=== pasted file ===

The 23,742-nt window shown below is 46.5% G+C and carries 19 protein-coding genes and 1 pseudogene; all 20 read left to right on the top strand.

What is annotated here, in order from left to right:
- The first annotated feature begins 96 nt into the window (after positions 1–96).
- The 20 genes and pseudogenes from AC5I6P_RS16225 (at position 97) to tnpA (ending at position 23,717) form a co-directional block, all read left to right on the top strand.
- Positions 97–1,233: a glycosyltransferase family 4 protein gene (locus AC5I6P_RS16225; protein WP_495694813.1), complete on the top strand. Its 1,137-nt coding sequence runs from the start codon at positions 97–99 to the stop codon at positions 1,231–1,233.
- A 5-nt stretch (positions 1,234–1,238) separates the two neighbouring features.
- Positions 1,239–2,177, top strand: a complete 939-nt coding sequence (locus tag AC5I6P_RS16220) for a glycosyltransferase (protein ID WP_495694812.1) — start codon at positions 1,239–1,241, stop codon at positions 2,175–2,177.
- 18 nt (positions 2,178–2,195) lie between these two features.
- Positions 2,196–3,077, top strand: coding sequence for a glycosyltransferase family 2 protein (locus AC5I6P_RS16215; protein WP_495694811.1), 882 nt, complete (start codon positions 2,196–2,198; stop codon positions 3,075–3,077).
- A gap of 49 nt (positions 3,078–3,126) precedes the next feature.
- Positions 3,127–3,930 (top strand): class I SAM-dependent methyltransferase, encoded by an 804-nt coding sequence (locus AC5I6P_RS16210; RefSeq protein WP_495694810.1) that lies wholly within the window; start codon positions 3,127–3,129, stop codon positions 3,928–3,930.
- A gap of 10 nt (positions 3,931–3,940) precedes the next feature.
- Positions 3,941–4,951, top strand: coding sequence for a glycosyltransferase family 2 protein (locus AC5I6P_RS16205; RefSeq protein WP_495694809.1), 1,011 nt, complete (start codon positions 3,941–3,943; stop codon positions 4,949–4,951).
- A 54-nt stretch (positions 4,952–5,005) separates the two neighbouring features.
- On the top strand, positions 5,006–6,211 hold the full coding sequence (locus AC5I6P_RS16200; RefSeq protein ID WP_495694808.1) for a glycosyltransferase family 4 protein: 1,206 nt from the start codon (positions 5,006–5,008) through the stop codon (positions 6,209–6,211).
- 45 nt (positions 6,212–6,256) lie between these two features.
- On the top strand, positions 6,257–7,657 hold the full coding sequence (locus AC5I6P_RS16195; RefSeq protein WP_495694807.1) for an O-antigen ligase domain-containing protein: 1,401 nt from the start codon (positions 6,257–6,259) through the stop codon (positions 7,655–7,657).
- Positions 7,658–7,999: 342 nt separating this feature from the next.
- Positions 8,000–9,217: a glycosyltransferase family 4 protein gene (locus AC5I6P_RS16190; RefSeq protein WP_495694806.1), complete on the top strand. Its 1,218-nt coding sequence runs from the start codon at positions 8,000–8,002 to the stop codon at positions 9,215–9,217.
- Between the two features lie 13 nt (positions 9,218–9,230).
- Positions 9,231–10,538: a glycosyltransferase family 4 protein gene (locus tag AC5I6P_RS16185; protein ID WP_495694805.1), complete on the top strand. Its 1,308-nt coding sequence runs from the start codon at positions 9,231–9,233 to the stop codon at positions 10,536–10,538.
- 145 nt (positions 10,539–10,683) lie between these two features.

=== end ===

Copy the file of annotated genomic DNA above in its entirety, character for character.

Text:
The 23,742-nt window shown below is 46.5% G+C and carries 19 protein-coding genes and 1 pseudogene; all 20 read left to right on the top strand.

What is annotated here, in order from left to right:
- The first annotated feature begins 96 nt into the window (after positions 1–96).
- The 20 genes and pseudogenes from AC5I6P_RS16225 (at position 97) to tnpA (ending at position 23,717) form a co-directional block, all read left to right on the top strand.
- Positions 97–1,233: a glycosyltransferase family 4 protein gene (locus AC5I6P_RS16225; protein WP_495694813.1), complete on the top strand. Its 1,137-nt coding sequence runs from the start codon at positions 97–99 to the stop codon at positions 1,231–1,233.
- A 5-nt stretch (positions 1,234–1,238) separates the two neighbouring features.
- Positions 1,239–2,177, top strand: a complete 939-nt coding sequence (locus tag AC5I6P_RS16220) for a glycosyltransferase (protein ID WP_495694812.1) — start codon at positions 1,239–1,241, stop codon at positions 2,175–2,177.
- 18 nt (positions 2,178–2,195) lie between these two features.
- Positions 2,196–3,077, top strand: coding sequence for a glycosyltransferase family 2 protein (locus AC5I6P_RS16215; protein WP_495694811.1), 882 nt, complete (start codon positions 2,196–2,198; stop codon positions 3,075–3,077).
- A gap of 49 nt (positions 3,078–3,126) precedes the next feature.
- Positions 3,127–3,930 (top strand): class I SAM-dependent methyltransferase, encoded by an 804-nt coding sequence (locus AC5I6P_RS16210; RefSeq protein WP_495694810.1) that lies wholly within the window; start codon positions 3,127–3,129, stop codon positions 3,928–3,930.
- A gap of 10 nt (positions 3,931–3,940) precedes the next feature.
- Positions 3,941–4,951, top strand: coding sequence for a glycosyltransferase family 2 protein (locus AC5I6P_RS16205; RefSeq protein WP_495694809.1), 1,011 nt, complete (start codon positions 3,941–3,943; stop codon positions 4,949–4,951).
- A 54-nt stretch (positions 4,952–5,005) separates the two neighbouring features.
- On the top strand, positions 5,006–6,211 hold the full coding sequence (locus AC5I6P_RS16200; RefSeq protein ID WP_495694808.1) for a glycosyltransferase family 4 protein: 1,206 nt from the start codon (positions 5,006–5,008) through the stop codon (positions 6,209–6,211).
- 45 nt (positions 6,212–6,256) lie between these two features.
- On the top strand, positions 6,257–7,657 hold the full coding sequence (locus AC5I6P_RS16195; RefSeq protein WP_495694807.1) for an O-antigen ligase domain-containing protein: 1,401 nt from the start codon (positions 6,257–6,259) through the stop codon (positions 7,655–7,657).
- Positions 7,658–7,999: 342 nt separating this feature from the next.
- Positions 8,000–9,217: a glycosyltransferase family 4 protein gene (locus AC5I6P_RS16190; RefSeq protein WP_495694806.1), complete on the top strand. Its 1,218-nt coding sequence runs from the start codon at positions 8,000–8,002 to the stop codon at positions 9,215–9,217.
- Between the two features lie 13 nt (positions 9,218–9,230).
- Positions 9,231–10,538: a glycosyltransferase family 4 protein gene (locus tag AC5I6P_RS16185; protein ID WP_495694805.1), complete on the top strand. Its 1,308-nt coding sequence runs from the start codon at positions 9,231–9,233 to the stop codon at positions 10,536–10,538.
- 145 nt (positions 10,539–10,683) lie between these two features.